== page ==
AKC PuppyFinder: Chesapeake Bay Retriever Puppies
- Breed Traits
- Personality: Bright, sensitive, perceptive; affectionate and family-oriented
- Energy Level: Somewhat Active; Mellow around the house, rugged and indefatigable at work; Chessies love outdoor exercise, especially swimming
- Good with Children: Better with Supervision
- Good with other Dogs: With Supervision
- Shedding: Seasonal
- Grooming: Weekly
- Trainability: Responds Well
- Height: 23-26 inches (male), 21-24 inches (female)
- Weight: 65-80 pounds (male), 55-70 pounds (female)
- Life Expectancy: 10-13 years
- Barking Level: Barks When Necessary
- Breed Description
With its thick wavy coat and retrieving skills, the Chesapeake Bay Retriever is made for the water. Even in the icy waters of the Chesapeake Bay, this is a dog that loves swimming and will tenaciously stick to a task until he gets the job done. Off the water, your Chesapeake Bay Retriever puppy is an excellent family pet. He's affectionate, loyal and, with plenty of exercise, relaxed around the house. He can also be more independent than some hunting dogs and tends to be protective of his family. With early socialization and plenty of outdoor activities, you'll have an athletic, smart companion.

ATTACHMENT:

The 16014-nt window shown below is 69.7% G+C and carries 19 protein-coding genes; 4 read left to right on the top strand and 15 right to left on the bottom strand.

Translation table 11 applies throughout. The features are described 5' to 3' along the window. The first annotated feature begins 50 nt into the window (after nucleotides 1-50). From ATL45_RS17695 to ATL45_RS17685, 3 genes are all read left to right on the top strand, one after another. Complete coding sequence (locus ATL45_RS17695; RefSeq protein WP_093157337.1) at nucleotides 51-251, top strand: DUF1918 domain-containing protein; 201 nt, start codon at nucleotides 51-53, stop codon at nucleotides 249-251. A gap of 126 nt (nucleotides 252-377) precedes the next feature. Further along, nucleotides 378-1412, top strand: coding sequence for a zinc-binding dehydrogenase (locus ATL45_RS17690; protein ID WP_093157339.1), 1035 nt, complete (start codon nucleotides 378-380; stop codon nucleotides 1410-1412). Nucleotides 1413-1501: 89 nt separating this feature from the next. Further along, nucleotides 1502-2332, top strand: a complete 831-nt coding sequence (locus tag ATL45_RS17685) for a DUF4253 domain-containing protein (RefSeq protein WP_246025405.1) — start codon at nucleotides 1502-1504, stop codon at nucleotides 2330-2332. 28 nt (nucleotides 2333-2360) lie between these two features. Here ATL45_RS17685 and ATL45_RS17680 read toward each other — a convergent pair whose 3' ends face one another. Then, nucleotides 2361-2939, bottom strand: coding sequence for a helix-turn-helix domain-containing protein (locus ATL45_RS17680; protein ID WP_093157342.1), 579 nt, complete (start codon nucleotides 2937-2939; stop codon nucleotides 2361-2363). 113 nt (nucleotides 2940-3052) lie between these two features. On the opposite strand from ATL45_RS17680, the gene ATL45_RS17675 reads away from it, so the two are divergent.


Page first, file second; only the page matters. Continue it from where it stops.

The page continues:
- History & Job
Origin: United States
Year Recognized: 1878
Breed History & Job Description: The Chesapeake Bay is a 200-mile estuary surrounded by Maryland and Virginia. Because the bay is relatively shallow, it has a low capacity for storing heat: Water temperatures get down around freezing in early winter and stay there till spring. The bay hosts a third of all migratory waterfowl wintering in the East. Sportsmen exploited this hunter’s paradise by breeding a retriever whose insulated coat, powerful body, and large webbed feet enable him to swim tirelessly against ice floes and slashing winds.
As in most large breeds, hip dysplasia is a health concern in the Chesapeake. Orthopedic Foundation for Animals (OFA) and PennHip are two groups who use radiographs (X-rays) to evaluate the conformation of dogs' hips. The possibility of inherited eye problems is minimized by examinations by certified veterinarian ophthalmologists. Genetic testing of breeding stock should also be done for Progressive Rod-Cone Degeneration (PRCD), which is the most common form of Progressive Retinal Atrophy (PRA) in the Chesapeake.
Read the Official Breed Club Health Statement.
Recommended Health Tests from the National Breed Club:
- Hip Evaluation
- Elbow Evaluation
- Ophthalmologist Evaluation
- PRA Optigen DNA Test
- EIC DNA Test
- Degenerative Myelopathy DNA Test
- Breed Club